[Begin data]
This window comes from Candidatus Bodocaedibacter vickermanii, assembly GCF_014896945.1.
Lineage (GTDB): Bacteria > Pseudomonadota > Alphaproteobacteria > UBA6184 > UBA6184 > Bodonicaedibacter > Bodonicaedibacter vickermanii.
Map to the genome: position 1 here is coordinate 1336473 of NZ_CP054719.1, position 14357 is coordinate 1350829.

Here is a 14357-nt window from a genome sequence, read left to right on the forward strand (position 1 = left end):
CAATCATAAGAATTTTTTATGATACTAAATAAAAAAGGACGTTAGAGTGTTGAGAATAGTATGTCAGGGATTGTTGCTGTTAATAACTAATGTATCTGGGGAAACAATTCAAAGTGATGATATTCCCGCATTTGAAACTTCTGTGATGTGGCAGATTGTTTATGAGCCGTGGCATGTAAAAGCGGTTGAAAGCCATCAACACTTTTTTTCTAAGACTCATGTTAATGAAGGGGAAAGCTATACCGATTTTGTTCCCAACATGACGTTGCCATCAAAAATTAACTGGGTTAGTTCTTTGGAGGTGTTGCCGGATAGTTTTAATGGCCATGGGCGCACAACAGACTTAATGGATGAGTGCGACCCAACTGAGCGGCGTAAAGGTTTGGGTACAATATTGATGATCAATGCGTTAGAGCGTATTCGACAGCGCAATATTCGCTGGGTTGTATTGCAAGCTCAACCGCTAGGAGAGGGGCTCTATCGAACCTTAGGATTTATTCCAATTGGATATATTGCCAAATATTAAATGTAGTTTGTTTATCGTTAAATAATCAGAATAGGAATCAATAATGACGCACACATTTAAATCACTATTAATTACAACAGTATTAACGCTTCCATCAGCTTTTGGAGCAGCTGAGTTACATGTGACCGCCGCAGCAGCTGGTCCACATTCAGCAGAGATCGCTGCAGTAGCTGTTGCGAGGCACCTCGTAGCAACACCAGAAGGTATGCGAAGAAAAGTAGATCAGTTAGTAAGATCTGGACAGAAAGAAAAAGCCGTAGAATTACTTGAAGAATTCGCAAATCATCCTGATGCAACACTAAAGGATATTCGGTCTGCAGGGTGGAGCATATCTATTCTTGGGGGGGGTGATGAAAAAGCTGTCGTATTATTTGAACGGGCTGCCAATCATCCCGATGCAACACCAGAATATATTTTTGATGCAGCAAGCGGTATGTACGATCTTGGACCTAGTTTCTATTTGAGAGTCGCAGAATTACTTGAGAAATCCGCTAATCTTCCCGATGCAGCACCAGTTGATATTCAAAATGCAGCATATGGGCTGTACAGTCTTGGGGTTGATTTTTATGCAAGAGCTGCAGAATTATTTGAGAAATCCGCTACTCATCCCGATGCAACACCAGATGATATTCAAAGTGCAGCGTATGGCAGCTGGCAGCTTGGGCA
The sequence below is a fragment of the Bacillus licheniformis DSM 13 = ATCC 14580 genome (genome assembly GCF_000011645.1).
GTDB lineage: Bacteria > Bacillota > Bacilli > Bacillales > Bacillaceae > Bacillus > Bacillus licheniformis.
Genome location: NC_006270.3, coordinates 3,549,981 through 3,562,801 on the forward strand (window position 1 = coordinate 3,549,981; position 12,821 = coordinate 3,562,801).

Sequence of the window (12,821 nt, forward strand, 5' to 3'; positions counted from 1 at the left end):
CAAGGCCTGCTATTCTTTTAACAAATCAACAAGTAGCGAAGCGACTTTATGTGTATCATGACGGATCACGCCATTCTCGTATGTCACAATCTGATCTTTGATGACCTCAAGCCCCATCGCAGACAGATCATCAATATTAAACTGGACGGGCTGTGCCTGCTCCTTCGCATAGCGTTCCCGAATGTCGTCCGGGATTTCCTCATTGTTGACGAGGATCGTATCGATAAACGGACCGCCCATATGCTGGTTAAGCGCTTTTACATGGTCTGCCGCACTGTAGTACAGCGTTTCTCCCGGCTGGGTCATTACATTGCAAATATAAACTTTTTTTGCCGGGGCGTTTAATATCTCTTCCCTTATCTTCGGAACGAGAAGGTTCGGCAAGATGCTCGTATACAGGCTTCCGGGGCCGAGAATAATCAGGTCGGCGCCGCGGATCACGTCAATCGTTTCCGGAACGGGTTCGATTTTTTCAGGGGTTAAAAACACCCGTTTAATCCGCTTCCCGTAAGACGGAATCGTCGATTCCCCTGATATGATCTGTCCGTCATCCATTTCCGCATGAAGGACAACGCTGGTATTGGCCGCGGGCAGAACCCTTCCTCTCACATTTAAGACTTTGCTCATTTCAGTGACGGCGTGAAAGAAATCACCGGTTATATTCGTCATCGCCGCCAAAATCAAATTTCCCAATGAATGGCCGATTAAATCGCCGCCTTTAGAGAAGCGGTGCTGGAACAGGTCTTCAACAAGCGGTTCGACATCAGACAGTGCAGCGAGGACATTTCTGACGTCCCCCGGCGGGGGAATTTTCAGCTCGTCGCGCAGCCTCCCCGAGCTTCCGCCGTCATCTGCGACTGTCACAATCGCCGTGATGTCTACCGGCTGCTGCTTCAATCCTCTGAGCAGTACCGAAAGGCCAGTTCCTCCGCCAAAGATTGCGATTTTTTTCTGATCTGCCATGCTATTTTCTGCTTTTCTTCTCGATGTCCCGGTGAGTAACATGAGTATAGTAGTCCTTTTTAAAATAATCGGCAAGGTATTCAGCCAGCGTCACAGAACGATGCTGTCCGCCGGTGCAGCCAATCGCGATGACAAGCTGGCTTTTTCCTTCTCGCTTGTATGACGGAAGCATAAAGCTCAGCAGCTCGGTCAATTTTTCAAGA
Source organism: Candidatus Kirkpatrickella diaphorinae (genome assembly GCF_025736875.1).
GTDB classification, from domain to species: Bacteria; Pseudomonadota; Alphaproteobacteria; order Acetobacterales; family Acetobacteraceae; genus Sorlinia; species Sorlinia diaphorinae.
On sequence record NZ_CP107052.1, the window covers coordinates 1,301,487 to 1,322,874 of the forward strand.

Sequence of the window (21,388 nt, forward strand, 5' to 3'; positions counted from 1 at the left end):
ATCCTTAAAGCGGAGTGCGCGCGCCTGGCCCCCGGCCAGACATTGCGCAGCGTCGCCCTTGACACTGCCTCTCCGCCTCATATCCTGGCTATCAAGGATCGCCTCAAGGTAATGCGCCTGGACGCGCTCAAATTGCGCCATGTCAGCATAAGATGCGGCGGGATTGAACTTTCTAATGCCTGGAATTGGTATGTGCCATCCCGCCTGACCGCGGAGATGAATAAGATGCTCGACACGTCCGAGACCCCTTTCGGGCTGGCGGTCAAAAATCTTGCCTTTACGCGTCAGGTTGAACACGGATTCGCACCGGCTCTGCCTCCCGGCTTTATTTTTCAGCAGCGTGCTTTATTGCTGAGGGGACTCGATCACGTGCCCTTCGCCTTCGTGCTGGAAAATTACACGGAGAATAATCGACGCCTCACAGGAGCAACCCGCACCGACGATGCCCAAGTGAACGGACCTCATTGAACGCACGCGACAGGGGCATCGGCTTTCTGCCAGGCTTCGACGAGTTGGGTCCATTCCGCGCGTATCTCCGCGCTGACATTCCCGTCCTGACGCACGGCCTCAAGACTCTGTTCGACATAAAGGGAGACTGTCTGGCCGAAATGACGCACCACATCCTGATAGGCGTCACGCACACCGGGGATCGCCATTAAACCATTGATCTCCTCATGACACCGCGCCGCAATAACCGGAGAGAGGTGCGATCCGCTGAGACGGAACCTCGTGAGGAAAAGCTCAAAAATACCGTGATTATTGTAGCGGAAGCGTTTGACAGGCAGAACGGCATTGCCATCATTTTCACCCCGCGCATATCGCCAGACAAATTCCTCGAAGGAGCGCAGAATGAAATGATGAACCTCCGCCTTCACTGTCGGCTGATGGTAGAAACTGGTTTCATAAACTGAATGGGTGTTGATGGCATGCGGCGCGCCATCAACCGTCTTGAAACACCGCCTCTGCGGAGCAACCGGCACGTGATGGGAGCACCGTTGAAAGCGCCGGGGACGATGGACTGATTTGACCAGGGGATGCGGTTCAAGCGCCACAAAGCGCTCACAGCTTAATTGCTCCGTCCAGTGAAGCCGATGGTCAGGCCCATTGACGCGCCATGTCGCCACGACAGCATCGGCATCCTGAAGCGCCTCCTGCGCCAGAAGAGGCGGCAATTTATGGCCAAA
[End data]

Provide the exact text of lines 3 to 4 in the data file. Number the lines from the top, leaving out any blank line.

Map to the genome: position 1 here is coordinate 1336473 of NZ_CP054719.1, position 14357 is coordinate 1350829.

Here is a 14357-nt window from a genome sequence, read left to right on the forward strand (position 1 = left end):